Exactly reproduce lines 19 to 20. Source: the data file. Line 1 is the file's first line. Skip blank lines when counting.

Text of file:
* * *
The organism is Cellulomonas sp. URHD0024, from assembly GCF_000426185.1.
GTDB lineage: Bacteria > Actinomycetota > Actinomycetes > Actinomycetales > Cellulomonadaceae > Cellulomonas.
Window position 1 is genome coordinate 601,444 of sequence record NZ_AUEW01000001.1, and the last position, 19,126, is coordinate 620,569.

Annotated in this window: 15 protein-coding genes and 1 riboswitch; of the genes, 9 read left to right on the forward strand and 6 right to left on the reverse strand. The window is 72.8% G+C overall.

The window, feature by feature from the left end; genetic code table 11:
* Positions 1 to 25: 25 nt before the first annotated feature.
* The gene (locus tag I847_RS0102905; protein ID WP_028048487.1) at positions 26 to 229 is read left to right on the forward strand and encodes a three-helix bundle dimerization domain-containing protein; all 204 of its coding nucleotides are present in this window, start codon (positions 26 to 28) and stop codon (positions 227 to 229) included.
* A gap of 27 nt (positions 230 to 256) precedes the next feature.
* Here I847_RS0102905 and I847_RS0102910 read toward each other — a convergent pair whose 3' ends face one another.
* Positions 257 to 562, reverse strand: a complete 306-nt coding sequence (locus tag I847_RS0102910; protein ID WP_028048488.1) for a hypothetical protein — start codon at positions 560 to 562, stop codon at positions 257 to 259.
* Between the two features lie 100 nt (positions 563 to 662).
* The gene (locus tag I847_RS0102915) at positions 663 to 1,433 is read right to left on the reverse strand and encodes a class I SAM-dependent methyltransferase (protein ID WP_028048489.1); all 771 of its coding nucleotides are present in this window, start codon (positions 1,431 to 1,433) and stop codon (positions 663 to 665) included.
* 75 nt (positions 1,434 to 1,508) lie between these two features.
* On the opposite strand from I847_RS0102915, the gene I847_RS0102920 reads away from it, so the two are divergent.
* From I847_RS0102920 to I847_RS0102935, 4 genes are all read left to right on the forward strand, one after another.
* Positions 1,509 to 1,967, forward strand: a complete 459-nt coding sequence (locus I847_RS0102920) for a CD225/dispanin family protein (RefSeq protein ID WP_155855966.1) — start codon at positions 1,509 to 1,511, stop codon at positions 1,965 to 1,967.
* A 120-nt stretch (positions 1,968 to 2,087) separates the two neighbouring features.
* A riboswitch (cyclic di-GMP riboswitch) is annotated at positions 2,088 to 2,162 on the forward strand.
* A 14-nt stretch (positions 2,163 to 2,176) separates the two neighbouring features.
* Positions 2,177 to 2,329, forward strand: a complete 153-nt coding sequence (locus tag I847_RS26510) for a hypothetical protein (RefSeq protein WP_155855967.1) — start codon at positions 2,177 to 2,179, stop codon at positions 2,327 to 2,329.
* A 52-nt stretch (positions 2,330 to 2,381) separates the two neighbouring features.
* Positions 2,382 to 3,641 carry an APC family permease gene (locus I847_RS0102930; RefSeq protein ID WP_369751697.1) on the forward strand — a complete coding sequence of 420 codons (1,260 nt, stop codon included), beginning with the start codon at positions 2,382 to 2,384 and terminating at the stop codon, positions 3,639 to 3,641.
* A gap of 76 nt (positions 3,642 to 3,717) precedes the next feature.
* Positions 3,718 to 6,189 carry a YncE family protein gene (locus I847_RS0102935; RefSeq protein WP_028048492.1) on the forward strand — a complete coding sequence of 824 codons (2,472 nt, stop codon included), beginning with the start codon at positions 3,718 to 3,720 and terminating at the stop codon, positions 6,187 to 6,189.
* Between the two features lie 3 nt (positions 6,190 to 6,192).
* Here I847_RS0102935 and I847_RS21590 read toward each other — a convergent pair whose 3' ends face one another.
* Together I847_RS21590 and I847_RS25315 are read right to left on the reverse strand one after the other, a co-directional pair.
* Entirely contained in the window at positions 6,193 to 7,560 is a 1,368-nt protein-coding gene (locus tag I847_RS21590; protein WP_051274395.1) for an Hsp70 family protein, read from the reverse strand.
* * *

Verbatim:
* A 14-nt stretch (positions 2,163 to 2,176) separates the two neighbouring features.
* Positions 2,177 to 2,329, forward strand: a complete 153-nt coding sequence (locus tag I847_RS26510) for a hypothetical protein (RefSeq protein WP_155855967.1) — start codon at positions 2,177 to 2,179, stop codon at positions 2,327 to 2,329.